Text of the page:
While many car makers are hoping that autonomous vehicles would drive down car ownership, it looks like Uber and Lyft are doing the same thing. According to a study that was put together by three universities, The University of Michigan Transportation Research Institute, Texas A&M Transportation Institute and Columbia University, it appears that those areas that are served by Uber and Lyft would see far fewer car owners. In the study, about 41% would purchase a vehicle to fill the void left by Uber, Lyft or another car sharing service. Meanwhile 9% would purchase a vehicle to drive for a ride sharing service. It's important to note that this study was of 1,200 people in Austin, where both Uber and Lyft had left for a short time in 2016 and returned in early 2017.
Now this study does not mean that once Uber, Lyft or another similar service is available everywhere, that people will stop buying cars. It just means that these are a great alternative and it means that drivers won't need to actually purchase a car and can spend that money on something else. The study did show that those that had an income of $100,000 per year or more were more likely to take more trips with Uber or Lyft than those that made less. The researchers believe that this is because those users likely already had a vehicle at their disposal. So Uber and Lyft wasn't as much of a necessity, but it did make things convenient.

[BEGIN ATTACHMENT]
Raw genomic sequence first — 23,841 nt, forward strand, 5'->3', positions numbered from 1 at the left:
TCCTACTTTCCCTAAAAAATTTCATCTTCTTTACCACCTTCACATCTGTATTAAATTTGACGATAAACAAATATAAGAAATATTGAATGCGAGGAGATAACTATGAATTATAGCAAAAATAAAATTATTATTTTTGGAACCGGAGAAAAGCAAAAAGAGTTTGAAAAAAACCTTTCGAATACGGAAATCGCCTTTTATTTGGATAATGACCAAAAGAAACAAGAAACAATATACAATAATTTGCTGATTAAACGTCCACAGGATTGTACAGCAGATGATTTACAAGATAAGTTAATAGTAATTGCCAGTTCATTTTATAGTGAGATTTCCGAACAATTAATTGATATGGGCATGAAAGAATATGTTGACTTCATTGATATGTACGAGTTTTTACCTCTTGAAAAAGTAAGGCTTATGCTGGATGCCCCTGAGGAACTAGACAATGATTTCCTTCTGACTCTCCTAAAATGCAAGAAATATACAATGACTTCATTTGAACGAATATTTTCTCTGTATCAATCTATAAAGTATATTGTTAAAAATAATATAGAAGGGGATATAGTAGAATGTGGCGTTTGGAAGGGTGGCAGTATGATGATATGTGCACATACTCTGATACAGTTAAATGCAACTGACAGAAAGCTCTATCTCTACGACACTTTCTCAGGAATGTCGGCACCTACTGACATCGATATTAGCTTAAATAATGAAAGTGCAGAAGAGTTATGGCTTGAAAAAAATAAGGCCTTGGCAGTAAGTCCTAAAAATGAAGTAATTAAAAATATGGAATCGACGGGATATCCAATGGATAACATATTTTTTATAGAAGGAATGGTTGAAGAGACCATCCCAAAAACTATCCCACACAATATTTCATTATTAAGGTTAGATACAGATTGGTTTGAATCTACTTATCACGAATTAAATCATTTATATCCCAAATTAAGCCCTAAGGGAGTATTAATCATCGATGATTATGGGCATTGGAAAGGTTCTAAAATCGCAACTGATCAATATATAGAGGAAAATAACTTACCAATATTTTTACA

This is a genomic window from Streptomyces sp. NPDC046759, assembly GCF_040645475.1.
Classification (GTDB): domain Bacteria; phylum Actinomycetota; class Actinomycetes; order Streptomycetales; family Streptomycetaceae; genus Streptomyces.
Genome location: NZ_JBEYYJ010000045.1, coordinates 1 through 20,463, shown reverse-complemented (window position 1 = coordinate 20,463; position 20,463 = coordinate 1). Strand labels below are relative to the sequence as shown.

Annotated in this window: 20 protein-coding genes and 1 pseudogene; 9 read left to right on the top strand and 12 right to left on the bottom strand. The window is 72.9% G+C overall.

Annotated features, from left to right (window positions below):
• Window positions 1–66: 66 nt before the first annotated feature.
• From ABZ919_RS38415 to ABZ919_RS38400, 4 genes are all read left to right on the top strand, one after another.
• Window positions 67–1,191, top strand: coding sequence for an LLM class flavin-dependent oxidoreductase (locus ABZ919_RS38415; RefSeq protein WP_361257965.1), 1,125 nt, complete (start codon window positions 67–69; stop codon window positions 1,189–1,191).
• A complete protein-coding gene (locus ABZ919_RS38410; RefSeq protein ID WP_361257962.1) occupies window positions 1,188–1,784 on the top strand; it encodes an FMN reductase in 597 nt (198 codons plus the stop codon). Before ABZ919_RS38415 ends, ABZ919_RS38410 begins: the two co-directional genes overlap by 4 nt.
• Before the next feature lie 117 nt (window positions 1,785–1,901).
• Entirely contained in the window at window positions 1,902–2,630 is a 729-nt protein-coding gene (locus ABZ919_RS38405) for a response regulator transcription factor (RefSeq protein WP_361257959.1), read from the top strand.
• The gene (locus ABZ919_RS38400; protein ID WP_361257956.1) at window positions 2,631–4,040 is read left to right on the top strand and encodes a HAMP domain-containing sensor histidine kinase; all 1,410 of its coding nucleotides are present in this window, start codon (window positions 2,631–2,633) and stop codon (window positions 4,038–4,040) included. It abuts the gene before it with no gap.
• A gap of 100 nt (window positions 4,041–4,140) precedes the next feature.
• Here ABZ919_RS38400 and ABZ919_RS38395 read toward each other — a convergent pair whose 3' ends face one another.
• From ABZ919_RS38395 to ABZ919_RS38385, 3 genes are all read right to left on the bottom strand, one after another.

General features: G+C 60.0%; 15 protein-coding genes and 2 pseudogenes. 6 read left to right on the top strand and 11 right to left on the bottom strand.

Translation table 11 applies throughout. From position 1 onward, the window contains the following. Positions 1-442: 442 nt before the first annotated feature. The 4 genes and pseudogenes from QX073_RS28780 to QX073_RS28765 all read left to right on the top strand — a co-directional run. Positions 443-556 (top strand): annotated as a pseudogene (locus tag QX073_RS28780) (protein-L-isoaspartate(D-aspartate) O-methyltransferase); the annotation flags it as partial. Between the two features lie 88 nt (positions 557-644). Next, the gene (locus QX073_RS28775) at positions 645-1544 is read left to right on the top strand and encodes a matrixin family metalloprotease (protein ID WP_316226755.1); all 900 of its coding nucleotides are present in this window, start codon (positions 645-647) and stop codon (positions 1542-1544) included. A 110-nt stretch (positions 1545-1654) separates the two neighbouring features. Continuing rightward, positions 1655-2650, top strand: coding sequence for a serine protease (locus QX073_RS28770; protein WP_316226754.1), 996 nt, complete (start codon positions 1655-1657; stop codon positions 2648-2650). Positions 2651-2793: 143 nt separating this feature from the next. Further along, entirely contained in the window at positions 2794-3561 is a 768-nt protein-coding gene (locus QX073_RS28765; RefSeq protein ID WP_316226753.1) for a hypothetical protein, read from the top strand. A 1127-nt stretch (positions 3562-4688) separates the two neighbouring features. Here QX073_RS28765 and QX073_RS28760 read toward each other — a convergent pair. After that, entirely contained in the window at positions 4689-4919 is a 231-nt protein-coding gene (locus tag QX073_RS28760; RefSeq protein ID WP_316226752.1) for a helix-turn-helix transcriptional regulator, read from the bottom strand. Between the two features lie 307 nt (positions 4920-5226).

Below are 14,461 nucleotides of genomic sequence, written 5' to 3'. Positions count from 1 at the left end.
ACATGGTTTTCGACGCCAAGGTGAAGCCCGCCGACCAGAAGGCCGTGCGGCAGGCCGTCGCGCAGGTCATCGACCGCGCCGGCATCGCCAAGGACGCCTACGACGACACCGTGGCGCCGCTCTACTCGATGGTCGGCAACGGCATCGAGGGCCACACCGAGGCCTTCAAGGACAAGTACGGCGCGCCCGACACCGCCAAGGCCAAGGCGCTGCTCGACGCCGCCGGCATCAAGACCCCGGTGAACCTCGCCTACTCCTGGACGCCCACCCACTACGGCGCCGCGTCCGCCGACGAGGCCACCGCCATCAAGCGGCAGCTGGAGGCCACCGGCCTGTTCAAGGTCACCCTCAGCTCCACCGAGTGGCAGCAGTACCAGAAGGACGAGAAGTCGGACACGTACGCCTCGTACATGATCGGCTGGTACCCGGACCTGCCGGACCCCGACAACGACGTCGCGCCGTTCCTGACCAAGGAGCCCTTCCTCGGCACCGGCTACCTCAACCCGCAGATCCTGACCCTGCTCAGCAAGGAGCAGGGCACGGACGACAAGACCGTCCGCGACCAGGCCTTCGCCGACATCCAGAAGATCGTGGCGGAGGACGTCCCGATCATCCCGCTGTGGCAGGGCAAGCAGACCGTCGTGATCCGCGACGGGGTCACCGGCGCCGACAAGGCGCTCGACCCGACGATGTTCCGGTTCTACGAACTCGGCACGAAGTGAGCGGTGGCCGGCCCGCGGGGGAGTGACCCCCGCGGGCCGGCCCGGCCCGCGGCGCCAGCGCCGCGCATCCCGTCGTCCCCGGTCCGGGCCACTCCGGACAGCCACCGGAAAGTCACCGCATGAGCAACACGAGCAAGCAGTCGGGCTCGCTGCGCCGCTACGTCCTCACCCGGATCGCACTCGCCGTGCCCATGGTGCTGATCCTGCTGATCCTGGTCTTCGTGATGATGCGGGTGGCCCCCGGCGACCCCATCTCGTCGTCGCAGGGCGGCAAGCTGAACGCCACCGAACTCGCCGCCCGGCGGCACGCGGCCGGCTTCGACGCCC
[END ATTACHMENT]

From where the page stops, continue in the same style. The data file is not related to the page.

This doesn't change the fact that companies like Uber and Lyft are going all in with self-driving cars in the coming years. These two companies and other car makers believe that self-driving cars will keep people from needing to buy a car, and it'll also keep more cars off the roads, which is desperately needed in some areas of the world. In some cities, you spend more time sitting in traffic going to or from work than you do actually at work, which is a real problem. Of course, self-driving cars are still quite a ways away from mass adoption, but these tech and car companies are working hard to accelerate that time line.